The development of software of space and time is a compound not a mixture of elements.
A good understanding of space cannot be fully understood by ignoring time and
visa versa. Space is the size of information and its processes. It is the
storage transport and execution space needed to convey information to and from
the user. Time is the amount of time required to store, transport, and process
information. There is no fixed correlation that can be applied to the
space time compound. Each compound is unique and requires constant improvements
to provide an ever increasing efficiency in each.
The other use of time is the relationship between human and computer time. A
factor that has not been addressed in software development. One that I will
address in this paper. The biggest issue is wasted human time due to fragmented
technologies, the first, is the programming language. The world of programming
is so broken in unfinished, fragmented technologies that a single statement can
require four programming languages and twelve libraries to implement. I found
seven hundred and ten compilers. This does not include scripts, assemblers, and
all of the macro, template and domain specific languages that account for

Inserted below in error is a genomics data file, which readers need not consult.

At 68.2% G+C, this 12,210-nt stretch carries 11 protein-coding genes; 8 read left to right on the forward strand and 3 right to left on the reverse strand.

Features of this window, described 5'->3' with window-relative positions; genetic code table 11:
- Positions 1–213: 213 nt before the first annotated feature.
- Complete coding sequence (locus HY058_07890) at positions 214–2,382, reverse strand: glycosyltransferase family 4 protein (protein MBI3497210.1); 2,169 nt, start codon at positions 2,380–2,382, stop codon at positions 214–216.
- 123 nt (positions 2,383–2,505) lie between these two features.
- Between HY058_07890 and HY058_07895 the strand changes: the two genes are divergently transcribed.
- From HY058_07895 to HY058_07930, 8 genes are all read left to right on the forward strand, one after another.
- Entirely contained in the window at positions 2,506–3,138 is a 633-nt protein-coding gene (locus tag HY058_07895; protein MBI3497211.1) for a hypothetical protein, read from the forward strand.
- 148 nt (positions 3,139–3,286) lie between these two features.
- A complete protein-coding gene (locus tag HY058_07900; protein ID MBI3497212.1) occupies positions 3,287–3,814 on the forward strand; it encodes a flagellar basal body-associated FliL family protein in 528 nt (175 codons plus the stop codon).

millions of fragmented technologies. Then to complicate this even more, the
different vendors make yearly version changes that make it impossible to
realistically maintain any kind of stable development system. The thing that is
really frustrating is that, all of them do the same identical job; add,
subtract, multiply, divide, compare, and jump. I would laugh if it were not so
sad. Time here is just wasted.
Time in processing is a poor science at best, to be almost non-existent.
The concept of variants and strings as being immutable, the first huge obvious
lack of science, supported only for ease of compiler development. I use
this as an example of a lack of good programming at the cost of compiler
development. These compiler limitations simply waste time for no reason.
Time in compiler development versus human programming time is due to the lack of
talent and the personal preferences on the part of the compiler writer. A large
part of this is the preconceived notions on what a compiler is. The time wasted
in programming is directly proportional to capabilities found in the compiler.
The capabilities of all compilers remain much the same as the 1958 FORTRAN II
compiler or the 1843 version of Ada Lovelace's manual efforts of compiler
writing. Our current compiler design is based on multiplication of a fixed
number of digits (even this is done poorly), which has been the overriding use
of computers and therefore the limitations of our compilers. Human involvement
is required for all other programming tasks.
The science of speed should not be limited to the speed of number crunching,
it should be extended to all aspects of program development. Human time is
indirectly propositional to computer time by way of the effort needed to
implement program efficiency.